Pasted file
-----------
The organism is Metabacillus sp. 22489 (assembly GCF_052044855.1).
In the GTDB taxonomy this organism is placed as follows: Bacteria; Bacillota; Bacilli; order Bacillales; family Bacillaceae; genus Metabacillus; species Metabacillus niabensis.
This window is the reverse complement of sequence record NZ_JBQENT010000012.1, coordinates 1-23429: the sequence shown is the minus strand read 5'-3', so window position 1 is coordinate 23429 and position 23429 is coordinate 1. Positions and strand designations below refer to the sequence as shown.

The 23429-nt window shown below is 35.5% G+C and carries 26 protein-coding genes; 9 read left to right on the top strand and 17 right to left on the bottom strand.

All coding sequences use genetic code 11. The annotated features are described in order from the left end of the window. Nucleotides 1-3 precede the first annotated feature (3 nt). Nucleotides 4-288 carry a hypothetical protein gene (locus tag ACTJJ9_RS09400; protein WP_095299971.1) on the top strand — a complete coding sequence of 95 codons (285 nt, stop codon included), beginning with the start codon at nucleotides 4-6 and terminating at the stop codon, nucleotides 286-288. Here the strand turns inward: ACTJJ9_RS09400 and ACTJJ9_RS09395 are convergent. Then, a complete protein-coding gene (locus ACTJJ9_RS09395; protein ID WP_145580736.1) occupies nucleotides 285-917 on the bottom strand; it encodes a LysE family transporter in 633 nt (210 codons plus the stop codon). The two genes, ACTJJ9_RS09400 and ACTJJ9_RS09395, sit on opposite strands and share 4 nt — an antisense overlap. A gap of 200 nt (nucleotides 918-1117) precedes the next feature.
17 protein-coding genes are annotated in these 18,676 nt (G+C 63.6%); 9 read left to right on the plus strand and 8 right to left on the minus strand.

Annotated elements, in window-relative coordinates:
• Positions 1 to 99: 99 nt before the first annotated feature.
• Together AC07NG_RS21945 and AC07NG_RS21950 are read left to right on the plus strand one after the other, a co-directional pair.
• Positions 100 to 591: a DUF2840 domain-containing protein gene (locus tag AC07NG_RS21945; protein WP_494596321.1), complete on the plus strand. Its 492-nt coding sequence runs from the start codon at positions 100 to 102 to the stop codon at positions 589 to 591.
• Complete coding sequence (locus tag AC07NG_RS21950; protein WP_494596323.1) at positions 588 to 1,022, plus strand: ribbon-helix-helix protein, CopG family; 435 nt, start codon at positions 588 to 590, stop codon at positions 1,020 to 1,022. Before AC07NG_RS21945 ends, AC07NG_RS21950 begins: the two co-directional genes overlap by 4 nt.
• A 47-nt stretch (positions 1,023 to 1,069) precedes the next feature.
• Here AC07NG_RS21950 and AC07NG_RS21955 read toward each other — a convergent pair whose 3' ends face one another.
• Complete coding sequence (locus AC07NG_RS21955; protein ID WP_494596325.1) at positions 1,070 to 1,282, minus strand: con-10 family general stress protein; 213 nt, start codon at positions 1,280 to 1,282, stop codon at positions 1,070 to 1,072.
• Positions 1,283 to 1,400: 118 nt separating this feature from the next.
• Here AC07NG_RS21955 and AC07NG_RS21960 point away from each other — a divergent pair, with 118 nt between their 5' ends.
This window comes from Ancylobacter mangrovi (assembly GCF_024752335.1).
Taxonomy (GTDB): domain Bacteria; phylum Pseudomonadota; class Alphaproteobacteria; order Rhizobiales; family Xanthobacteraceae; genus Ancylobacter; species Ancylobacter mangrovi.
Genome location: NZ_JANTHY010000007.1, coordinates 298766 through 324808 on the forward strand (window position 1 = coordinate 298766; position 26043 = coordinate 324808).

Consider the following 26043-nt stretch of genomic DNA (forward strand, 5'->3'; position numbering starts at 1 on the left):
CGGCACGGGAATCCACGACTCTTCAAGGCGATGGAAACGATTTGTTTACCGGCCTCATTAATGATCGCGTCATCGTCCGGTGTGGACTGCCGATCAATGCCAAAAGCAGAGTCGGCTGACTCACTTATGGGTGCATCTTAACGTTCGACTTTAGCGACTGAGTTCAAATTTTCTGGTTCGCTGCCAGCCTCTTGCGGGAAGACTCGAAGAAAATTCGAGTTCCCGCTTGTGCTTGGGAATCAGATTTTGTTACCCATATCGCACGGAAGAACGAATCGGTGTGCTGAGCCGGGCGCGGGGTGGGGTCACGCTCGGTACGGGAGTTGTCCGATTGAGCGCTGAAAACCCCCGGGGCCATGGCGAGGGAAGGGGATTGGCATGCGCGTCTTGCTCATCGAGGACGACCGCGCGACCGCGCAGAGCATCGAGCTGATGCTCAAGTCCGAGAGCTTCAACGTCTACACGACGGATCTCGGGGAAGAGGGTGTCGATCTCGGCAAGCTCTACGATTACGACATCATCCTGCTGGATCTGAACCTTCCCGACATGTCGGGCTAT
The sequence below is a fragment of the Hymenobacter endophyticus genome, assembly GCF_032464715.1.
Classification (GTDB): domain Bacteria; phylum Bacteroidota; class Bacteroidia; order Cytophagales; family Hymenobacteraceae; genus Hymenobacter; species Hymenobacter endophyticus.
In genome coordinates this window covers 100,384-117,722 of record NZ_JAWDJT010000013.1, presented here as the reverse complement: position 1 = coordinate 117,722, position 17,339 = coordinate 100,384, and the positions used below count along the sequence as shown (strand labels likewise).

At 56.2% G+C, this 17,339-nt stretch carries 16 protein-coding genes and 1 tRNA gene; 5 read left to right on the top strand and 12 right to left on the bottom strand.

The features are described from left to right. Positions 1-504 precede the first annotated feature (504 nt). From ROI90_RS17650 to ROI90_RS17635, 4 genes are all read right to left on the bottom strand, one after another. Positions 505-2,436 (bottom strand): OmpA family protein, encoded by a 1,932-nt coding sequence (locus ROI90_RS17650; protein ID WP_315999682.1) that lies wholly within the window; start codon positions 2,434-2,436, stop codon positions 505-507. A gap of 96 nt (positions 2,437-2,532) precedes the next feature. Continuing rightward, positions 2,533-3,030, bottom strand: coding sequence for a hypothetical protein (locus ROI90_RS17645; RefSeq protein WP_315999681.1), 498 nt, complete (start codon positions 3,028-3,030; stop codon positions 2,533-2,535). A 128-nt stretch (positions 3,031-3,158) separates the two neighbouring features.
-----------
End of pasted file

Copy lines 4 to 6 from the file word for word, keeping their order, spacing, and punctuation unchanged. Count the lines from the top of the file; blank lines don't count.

The 23429-nt window shown below is 35.5% G+C and carries 26 protein-coding genes; 9 read left to right on the top strand and 17 right to left on the bottom strand.

All coding sequences use genetic code 11. The annotated features are described in order from the left end of the window. Nucleotides 1-3 precede the first annotated feature (3 nt). Nucleotides 4-288 carry a hypothetical protein gene (locus tag ACTJJ9_RS09400; protein WP_095299971.1) on the top strand — a complete coding sequence of 95 codons (285 nt, stop codon included), beginning with the start codon at nucleotides 4-6 and terminating at the stop codon, nucleotides 286-288. Here the strand turns inward: ACTJJ9_RS09400 and ACTJJ9_RS09395 are convergent. Then, a complete protein-coding gene (locus ACTJJ9_RS09395; protein ID WP_145580736.1) occupies nucleotides 285-917 on the bottom strand; it encodes a LysE family transporter in 633 nt (210 codons plus the stop codon). The two genes, ACTJJ9_RS09400 and ACTJJ9_RS09395, sit on opposite strands and share 4 nt — an antisense overlap. A gap of 200 nt (nucleotides 918-1117) precedes the next feature.
17 protein-coding genes are annotated in these 18,676 nt (G+C 63.6%); 9 read left to right on the plus strand and 8 right to left on the minus strand.